Terry also appreciated that the owners of the Home Hardware Building Centre in Blind River “were kind enough to let us visit their home so we could get design ideas.” Erik arranged for that visit and to other local homes with similar layouts to what the Thompsons had in mind.

The couple ended up going with a modified Trillium model from the Beaver Home & Cottage Design Book, customized to a large extent by Erik. He’s helped homeowners build almost 400 homes over the past dozen years in his territory of three Home Hardware Building Centres (in Blind River, Espanola, and Providence Bay). Erik also acted as the couple’s contact for local tradespeople, who were in short supply in the region and, as a result, very busy. The Thompsons let building proceed around the contractors’ schedules, since they weren't in a hurry to reside there. “They were very patient and good natured, they didn't get too excited about anything,” Erik says. The couple wanted a low-maintenance house, and the materials recommended by Erik met that need. The house is covered in vinyl siding, the white windows are PVC, the wraparound deck is composite, the deck’s railings are aluminum, and the roof shingles are fiberglass.

Their home is as beautiful as it is practical. Its simple, straight lines contrast with the twisty pines and curveous rise of granite. The rock is complemented by the house’s dark-grey exterior. The natural, clean feel of the home continues inside, with pre-finished pine on the Great Room’s cathedral ceiling, pre-finished birch flooring throughout, all posts made from the area’s white pine, and the stairway railing built on-site, also with local white pine.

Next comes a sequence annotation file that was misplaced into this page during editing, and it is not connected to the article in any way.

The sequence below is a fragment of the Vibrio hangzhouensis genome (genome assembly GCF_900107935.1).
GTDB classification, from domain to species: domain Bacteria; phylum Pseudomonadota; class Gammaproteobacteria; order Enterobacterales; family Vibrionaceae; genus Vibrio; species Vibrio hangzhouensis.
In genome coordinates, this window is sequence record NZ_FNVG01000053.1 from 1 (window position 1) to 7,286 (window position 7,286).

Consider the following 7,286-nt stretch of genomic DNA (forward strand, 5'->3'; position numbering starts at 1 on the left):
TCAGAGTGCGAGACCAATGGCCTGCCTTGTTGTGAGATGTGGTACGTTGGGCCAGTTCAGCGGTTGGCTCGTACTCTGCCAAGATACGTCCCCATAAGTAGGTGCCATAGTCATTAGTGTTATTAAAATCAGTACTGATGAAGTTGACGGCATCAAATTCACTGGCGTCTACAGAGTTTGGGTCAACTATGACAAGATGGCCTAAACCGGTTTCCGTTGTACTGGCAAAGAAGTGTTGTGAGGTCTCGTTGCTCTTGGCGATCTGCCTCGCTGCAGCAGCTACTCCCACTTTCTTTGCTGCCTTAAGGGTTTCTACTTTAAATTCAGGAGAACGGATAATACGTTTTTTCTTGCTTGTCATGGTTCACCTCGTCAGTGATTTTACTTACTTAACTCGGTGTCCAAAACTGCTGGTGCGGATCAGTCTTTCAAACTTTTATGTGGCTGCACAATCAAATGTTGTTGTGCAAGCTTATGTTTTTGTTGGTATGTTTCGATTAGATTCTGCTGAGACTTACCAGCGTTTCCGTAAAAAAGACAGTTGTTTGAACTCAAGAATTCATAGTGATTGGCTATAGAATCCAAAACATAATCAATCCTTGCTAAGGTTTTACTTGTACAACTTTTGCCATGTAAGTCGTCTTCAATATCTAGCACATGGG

When the Thompsons decided against a crawlspace, some bedrock had to be dynamited to put in a full-height basement, complete with a walkout facing the lake. The guest bedroom and bath in the lower level brings the home’s total square footage to 1,500 square feet. The addition meant “we could make the main floor smaller,” with a master bedroom, one bath and small computer room, says Erik.

The Thompsons are selling their Sault Ste. Marie home - leaving behind their daughter and friends accrued over three decades - and moving into their dream home full time when Karen retires shortly. “We don’t know many folks in Blind River,” notes Terry, “we’re just that happy with the new house and its view!”

Certainly, the Thompsons will refer friends and family to the Beaver Home & Cottage Package program. In fact, they’re hiring Erik again to build a garage with a loft alongside their new house.

The irony doesn't escape them that the garage design resembles the unadorned “bunkie” the Thompsons first planned to build - the whole process of creating their dream home having come full circle!

*[Editors Note: This article refers to a project built in 2006 in Blind River, Ontario. For current pricing information, please visit to find a Beaver Homes & Cottages dealer in your area.]